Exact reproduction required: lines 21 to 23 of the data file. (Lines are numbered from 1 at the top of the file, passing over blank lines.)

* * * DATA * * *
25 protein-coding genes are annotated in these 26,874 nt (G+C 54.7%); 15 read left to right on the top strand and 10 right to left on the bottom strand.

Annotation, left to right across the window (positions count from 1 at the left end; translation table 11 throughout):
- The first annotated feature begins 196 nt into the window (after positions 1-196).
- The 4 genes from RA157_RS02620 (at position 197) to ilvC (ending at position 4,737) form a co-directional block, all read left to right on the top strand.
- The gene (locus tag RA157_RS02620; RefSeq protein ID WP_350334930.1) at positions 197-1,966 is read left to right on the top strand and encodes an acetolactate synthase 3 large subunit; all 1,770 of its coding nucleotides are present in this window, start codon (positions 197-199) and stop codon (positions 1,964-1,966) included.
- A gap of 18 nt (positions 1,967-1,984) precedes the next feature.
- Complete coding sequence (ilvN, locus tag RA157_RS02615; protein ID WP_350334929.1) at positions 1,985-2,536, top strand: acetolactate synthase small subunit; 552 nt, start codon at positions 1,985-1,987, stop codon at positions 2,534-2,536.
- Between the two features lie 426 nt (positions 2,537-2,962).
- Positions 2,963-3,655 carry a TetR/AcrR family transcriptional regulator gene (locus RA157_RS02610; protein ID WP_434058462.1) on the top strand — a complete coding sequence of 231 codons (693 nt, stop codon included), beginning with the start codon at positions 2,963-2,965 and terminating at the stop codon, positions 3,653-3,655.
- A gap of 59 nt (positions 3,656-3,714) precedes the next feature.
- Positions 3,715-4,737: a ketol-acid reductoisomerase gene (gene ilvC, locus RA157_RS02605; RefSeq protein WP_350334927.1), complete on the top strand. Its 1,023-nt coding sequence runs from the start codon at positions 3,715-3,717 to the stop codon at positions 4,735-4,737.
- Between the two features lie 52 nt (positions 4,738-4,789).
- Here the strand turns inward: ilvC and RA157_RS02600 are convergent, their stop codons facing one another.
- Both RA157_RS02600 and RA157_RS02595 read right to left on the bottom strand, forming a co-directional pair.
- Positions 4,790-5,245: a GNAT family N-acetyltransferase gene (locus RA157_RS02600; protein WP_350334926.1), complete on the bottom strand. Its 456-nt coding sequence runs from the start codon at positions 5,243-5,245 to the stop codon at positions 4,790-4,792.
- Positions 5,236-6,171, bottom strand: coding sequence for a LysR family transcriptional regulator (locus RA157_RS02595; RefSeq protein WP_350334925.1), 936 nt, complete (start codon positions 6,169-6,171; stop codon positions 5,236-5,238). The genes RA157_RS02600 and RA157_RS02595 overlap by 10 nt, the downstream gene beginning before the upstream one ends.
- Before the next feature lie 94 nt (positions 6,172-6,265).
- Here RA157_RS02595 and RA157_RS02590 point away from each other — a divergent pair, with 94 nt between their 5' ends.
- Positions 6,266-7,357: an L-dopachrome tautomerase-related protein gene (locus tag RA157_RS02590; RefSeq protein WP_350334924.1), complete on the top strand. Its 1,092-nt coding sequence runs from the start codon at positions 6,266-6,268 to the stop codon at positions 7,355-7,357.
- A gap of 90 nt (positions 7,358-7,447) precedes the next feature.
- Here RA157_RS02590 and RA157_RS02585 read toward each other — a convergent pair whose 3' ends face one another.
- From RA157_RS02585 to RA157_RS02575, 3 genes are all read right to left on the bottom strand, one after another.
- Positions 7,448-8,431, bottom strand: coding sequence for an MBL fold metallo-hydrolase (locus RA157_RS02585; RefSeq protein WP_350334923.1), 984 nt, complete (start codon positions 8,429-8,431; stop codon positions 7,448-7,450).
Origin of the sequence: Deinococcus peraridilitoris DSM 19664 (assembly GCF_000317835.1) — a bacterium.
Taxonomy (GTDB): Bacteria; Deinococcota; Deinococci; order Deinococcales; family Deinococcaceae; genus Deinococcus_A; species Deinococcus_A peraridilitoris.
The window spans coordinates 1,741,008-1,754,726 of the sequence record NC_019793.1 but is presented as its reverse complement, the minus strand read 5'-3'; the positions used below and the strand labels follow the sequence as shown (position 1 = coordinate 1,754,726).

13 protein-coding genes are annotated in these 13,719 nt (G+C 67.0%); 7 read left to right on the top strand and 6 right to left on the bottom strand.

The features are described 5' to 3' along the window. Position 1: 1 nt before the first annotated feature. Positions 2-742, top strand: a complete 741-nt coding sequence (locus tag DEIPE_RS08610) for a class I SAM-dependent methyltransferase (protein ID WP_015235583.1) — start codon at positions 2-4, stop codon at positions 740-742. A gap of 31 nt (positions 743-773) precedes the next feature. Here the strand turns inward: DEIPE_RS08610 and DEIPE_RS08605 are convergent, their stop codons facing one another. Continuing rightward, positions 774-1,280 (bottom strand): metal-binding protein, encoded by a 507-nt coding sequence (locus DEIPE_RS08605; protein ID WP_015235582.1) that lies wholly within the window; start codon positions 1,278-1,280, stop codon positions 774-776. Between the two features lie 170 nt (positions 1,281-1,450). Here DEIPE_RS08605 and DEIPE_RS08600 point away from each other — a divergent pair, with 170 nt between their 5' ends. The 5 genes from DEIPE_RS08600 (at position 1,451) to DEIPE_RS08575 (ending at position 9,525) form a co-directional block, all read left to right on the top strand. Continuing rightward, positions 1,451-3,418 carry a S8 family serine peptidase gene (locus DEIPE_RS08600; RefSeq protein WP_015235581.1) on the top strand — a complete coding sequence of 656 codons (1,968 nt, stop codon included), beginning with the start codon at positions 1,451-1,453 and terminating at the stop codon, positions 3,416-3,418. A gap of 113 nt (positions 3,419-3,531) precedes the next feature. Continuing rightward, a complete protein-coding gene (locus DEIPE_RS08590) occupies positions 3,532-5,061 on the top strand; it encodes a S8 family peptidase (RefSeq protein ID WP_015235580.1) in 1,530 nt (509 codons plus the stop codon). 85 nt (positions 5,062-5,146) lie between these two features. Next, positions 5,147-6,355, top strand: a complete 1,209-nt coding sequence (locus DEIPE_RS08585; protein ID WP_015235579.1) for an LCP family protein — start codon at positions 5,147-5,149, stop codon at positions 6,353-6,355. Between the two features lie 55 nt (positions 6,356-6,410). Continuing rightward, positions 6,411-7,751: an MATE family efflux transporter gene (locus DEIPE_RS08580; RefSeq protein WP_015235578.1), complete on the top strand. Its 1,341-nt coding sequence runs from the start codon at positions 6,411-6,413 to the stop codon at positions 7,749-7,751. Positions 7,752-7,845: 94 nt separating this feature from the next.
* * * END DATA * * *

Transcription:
- Here RA157_RS02590 and RA157_RS02585 read toward each other — a convergent pair whose 3' ends face one another.
- From RA157_RS02585 to RA157_RS02575, 3 genes are all read right to left on the bottom strand, one after another.
- Positions 7,448-8,431, bottom strand: coding sequence for an MBL fold metallo-hydrolase (locus RA157_RS02585; RefSeq protein WP_350334923.1), 984 nt, complete (start codon positions 8,429-8,431; stop codon positions 7,448-7,450).